The history of antibiotic use in making animals fat

Written by: Lisa Stelzner

Primary Source: Daily Dose of Science Blog

Many of you may know that many factory-farmed animals are given excessive amounts of antibiotics.  Did you know that the antibiotics are not fed to them solely to keep them healthier, but also to make them fatter?  Soon after antibiotics were developed in the late 1940s, antibiotic-laced food was fed to chickens, pigs, sheep and cows. All of the animal species gained weight.  However, at the same time, antibiotics were a new wonder drug for treating human infections, and it was too expensive to feed them to animals.  Scientists found out that the leftover slurry used in making the drugs that used to be thrown away could be fed to animals, with the same effect.

The 1950s was a time when people held fat babies and big men in high regard, so people were starting to consider that antibiotics may also cause weight gain in humans.  What shocks me is that Pfizer sponsored a competition to see which animal feed salesman could gain the most weight in four months by taking antibiotics, and it was a public spectacle to see the men weigh themselves on scales as part of the competition.

Not everyone thought this was a good idea.  “In 1954, Alexander Fleming — the Scottish biologist who discovered penicillin — visited the University of Minnesota. His American hosts proudly informed him that by feeding antibiotics to hogs, farmers had already saved millions of dollars in slop. But Fleming seemed disturbed by the thought of applying that logic to humans. “I can’t predict that feeding penicillin to babies will do society much good,” he said. “Making people larger might do more harm than good.” ”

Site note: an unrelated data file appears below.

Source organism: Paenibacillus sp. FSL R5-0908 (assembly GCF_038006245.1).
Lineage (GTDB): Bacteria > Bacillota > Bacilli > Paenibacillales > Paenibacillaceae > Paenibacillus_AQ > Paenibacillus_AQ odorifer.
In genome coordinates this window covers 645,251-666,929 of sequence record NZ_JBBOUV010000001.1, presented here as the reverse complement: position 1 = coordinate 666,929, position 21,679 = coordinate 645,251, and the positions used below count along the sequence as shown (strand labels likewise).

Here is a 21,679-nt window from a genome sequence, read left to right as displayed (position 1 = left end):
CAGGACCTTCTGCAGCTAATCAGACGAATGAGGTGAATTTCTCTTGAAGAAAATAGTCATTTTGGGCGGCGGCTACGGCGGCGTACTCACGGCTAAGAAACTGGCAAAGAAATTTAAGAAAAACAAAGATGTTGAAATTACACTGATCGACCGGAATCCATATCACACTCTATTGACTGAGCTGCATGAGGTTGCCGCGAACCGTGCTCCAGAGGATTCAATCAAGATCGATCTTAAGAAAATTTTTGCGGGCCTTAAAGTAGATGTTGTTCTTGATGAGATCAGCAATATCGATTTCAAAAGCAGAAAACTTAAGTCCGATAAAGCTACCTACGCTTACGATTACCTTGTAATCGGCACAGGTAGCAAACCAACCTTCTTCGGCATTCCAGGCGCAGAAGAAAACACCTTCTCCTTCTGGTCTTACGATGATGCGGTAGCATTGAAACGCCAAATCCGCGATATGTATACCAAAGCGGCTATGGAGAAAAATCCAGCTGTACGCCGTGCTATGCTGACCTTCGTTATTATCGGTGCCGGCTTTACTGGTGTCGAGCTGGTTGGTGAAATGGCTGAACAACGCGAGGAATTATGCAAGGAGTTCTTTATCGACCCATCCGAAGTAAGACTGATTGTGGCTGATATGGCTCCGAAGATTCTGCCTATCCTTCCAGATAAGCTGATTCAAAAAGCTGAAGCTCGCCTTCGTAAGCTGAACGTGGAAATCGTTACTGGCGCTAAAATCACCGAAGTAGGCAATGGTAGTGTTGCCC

More shocking stories have been exposed.  Scientists fed antibiotics to Guatemalan schoolchildren for a year, and to mentally disabled children in Florida twice a day, and found they did gain more weight than control groups.  Adult male Navy recruits also took antibiotics daily for seven weeks and gained weight.

Pharmaceutical companies began selling antibiotic feed supplements for farm animals, and when animals ate the feed, they also gained the ability to survive better than they used to in dirty environments.  The animals started to be caged in factory farms.

Of course, now there is alarm that humans are taking too many antibiotics, especially due to drug resistance.  (Although we do not take in antibiotics from the meat we eat, it is prescribed frequently for infections.)  Scientists are investigating if antibiotics contribute to our obesity epidemic, and are altering our natural microbiomes in our bodies that are beneficial.

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Lisa Stelzner
I'm a plant biology PhD student studying monarch butterflies in Michigan, but I'm interested in lots of other types of science, too. I am interested in how breeding monarch butterflies choose their habitat based on floral species richness and abundance. Few studies have been conducted on optimal foraging theory when it involves an organism searching for two different kinds of resources, and butterflies are an ideal study system to investigate this, since many species are ovipositing specialists and only lay eggs on one species of hostplant, but are feeding generalists and nectar from a broad variety of flowering forbs.